Review: ‘The Christmas Chronicles’ starring Kurt Russel

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BY stephanie pettway

A&E Editor

On Nov 22, “The Christmas Chronicles,” directed by Clay Kaytis, was added to the list of Netflix Original movies that gets viewers in the holiday spirit.

I didn’t know what the movie was about when I clicked play.

The only thing I knew was that Kurt Russel was Santa Claus; and my reaction to that was “Oh, okay.”

In the history of Christmas movies, there have been many well-known actors who have played Santa, from Tim Allen in “The Santa Claus” to Ed Asner in “Elf.”

However, “The Christmas Chronicles” follows two dysfunctional siblings, Teddy Pierce (played by Judah Lewis) and Kate Pierce (Darby Camp), who’s relationship becomes even more dysfunctional after the death of their father Doug (Oliver Hudson).

On the night of Christmas Eve, when their mother, Claire (Kimberly Williams-Paisley), has to go to work, the pair are forced to stay alone together.

During this time, Kate comes across an old Christmas video of her parents and sees a hand which she believes belongs to Santa. She then calls her brother to see the video where she then convinces him to come up with a plan and help her catch Santa.

When they do this, they become part of an adventure to that you have to see to believe. Kate brings her camera along to record their whole journey.

This is where we are introduced to Russel as Claus and he is not necessarily the typical “jolly” Claus that we are so used to seeing.

He states that he doesn’t say “ho ho ho,” and that it is “fake news.”

He hates how advertisements make him seem so fat when he really isn’t and makes many references throughout the film about how much he hates those versions of himself. He also has his moments of sarcasm, wit, and roguishness when dealing with the many people and situations throughout the film.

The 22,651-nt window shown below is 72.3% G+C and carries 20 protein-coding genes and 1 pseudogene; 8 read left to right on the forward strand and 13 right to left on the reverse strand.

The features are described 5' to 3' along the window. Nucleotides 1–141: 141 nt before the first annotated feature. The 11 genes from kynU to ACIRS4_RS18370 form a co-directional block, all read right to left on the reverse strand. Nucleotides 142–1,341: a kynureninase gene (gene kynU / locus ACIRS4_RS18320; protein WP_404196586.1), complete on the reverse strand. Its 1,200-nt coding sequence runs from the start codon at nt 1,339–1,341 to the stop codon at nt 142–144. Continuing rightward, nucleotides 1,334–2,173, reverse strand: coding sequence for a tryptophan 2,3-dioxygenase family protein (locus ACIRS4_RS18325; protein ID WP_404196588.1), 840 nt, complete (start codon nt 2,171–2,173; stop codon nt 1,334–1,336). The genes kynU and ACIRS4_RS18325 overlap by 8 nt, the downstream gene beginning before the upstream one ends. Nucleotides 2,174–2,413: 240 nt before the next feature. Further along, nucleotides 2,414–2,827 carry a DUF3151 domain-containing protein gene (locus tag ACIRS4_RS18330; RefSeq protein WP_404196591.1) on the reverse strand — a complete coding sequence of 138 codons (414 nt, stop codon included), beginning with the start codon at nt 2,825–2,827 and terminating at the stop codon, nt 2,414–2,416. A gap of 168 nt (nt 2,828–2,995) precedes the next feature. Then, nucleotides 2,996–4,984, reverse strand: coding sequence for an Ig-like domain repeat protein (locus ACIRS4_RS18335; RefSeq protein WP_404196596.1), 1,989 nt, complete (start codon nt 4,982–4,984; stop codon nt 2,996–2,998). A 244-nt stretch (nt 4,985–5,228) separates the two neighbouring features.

Though he is different from the stereotypical Claus, he still carries the familiar traits. He’s caring, thoughtful, and selfless, and just overall a great guy and Russel does a great job at being that.

He still reminds you of what you imagine Santa to be like: a cool grandpa,  and adds his own spin to it that will make you wish this was more of a movie about “Santa Claus and how he finds two kids that help him save Christmas” rather than “two kids who find Santa Claus and help him save Christmas.”

The Pierce siblings were great, but I found myself getting bored during the movie in moments where they were on-screen without Russel.

Also, many moments throughout the movie were spent focusing on the skeptical people that they came across on their journey, who didn’t believe that he was the real Santa.

People were either creeped out by the fact that he knew them by first name, (because of course he does; he’s Santa) or even more creeped out by the fact that he knew what toy they wanted 30 years ago.

Now of course Claus uses his “Santa powers” to try and get what he wants, like trying to get out of going to jail, but once again it came off creepy to the many adults seen in the film, and of course, he still went to jail because the cops had to lock up the apparent crazy old man dressed as Santa on Christmas Eve.

While there, however, it was the only time that the powers actually worked and no one, not even his cell mates, found any of his actions to be weird, especially when he managed to put on a whole jazz performance while behind bars.

But I guess that is what it took for people to believe what they were actually seeing. Not the flying reindeer galloping and flying throughout the city, or him magically pulling clothes from his jacket. The jazz performance is what did it and filled everyone with the Christmas spirit and made them believe.

And in the end, that is all that matters. I was filled with Christmas spirit and holiday joy once I finished watching it. The film served its purpose and I was by no means dissatisfied.

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